Mezze Bistro + Bar Makes Its Move in Williamstown
Photographs by Jason Houston
When Nancy Thomas opened Mezze fourteen years ago on Water Street, she was behind the stove. Her restaurant had 50 seats and served mostly mezze—small plates of exoctically spiced food inspired by her Moroccan mother. It quickly became the hangout for academics and the dot.com crowd (led by Bo Peabody of Tripod.com) that was working and partying hard in Williamstown. Eventually, she moved the restaurant up the street, expanded to 100 seats, partnered with Peabody, and refocused the menu by hiring chefs who were as excited as she was about local farm-to-table cuisine. She then opened Café Latino at MASS MoCA (now closed) and Allium in Great Barrington while Mezze and its catering division became as integral to the community as The Clark, MASS MoCA, and Williamstown Theatre Festival.
Now, Thomas is wearing high heels and dresses at Mezze’s new, airy home just south of town on Cold Spring Road (aka Route 7.) “My bankers said I should really own my locations,” says Thomas, an Oklahoma native, who purchased the old Jae’s Inn (previously Le Jardin) at auction. “I really wasn’t expecting to get it, but it allowed us to own our catering kitchen, too, which really made sense though we were sad to leave MASS MoCA [where her catering operation as based].” Located in a park-like setting next door to Sheep Hill (50 acres proteced by the Williamstown Rual Lands Foundation), Mezze is surrounded by a newly planted native, edible landscape that will develop over three to five years. “I am not planning to farm here,” she says. “But I am trying to tell my story in a new way and express a real connection to the land.”
As a farm-to-table advocate, she believes in supporting local farmers and celebrating native foods. “My chef, Joji Sumi, goes to Mighty Food Farm almost every day,” says Thomas, whose current menu credits Cricket Creek Farm, Peace Valley Farm, Berle Farm, Northeast Family Farms. Although most of these farms are within 15 minutes of the restaurant, she believes that the Berkshires is best suited to raising animals, and that the adjacent Hudson and Pioneer Valleys can grow vegetables more efficiently on a larger scale. “Part of my outreach to young talent is to explain what incredible animals people are raising here,” she says. “Young chefs like to butcher their own meat and make charcuterie.” She loves Sumi’s “American Charcuterie Plate” ($10) that pays homage to his midwestern roots by remaking middlebrow classics with local ingredients: beef jerky, summer sausage, and a walnut cheese ball that is a riff on a women’s magazine favorite from the 1960s. But most of the menu is totally contemporary: local radishes served with minted English pea butter ($7), warm asparagus salad with morels & Mighty Food Farm egg ($12), fried organic tofu with mushroom miso broth and Mighty Food Farm bok choy ($12); fettucine with Cricket Creek Farm pork & veal Bologonese ($21); grilled bistro steak with mizuna & arugula salad ($20).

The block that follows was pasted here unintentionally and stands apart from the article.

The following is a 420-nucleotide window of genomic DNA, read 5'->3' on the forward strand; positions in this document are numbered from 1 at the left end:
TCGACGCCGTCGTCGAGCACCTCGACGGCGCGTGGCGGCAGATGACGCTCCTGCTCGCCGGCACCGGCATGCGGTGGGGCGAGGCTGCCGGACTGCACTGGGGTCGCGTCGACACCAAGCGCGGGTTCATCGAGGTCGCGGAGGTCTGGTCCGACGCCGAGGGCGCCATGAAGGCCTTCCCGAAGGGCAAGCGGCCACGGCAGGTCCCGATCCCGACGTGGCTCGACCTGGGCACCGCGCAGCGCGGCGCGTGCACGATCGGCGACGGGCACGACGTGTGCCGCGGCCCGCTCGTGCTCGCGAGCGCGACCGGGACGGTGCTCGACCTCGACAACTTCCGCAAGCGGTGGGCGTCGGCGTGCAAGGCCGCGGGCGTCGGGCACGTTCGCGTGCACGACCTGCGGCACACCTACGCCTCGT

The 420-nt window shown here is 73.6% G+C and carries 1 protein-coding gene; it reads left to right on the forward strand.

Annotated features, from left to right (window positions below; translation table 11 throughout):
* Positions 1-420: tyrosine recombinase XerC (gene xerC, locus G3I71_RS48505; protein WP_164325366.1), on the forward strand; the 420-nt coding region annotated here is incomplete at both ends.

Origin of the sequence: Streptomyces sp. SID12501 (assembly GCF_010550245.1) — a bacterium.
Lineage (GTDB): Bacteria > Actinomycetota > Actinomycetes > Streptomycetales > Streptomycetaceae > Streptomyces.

The new Mezze, which opened to the public on June 6, has a lovely graciousness. “I think I have gotten more feminine in my taste,” says Thomas, who had the walls painted a stylish pale gray and the ceiling a vibrant peacock blue. “I did funky things like have all the built ins painted a hot-pink beet color, and used 1960s chairs from the old Taconic Restaurant. I recycled the marble tops from the sushi bar that was here before and brought the bar that I saved from Verdura where Allium is now. I had been storing it in a barn. And the outdoor furniture on the deck is recycled from Café Latino. I wanted this restaurant to have a sense of our history.” The bar, which stays open most nights until 1 a.m., is designed for dining earlier in the evening. “We have a lot of mature diners who want to eat casually at the bar,” she says. “I always have lamps on the bar. They make it cozy.”
Although she’s a very hand’s on boss, she defers to North Adams gallery owner Kurt Kolok about what contemporary art to show on her walls. “I love working with Kurt,” she says. “This is such a serious art community with so many scholars. I could never choose art myself.” There are guest rooms upstairs but she hasn’t yet decided what to do with them. “I don’t want to be an innkeeper,” she says. “But I wouldn’t mind having chefs and farmers spend the night.”
777 Cold Spring Road, Williamstown; 413.458.0123
Sunday & Monday 5 - 9 p.m.
Tuesday - Thursday 5 - 10 p.m.
Friday & Saturday 5 - 11 p.m. (summer)
Bar open most nights until 1 a.m.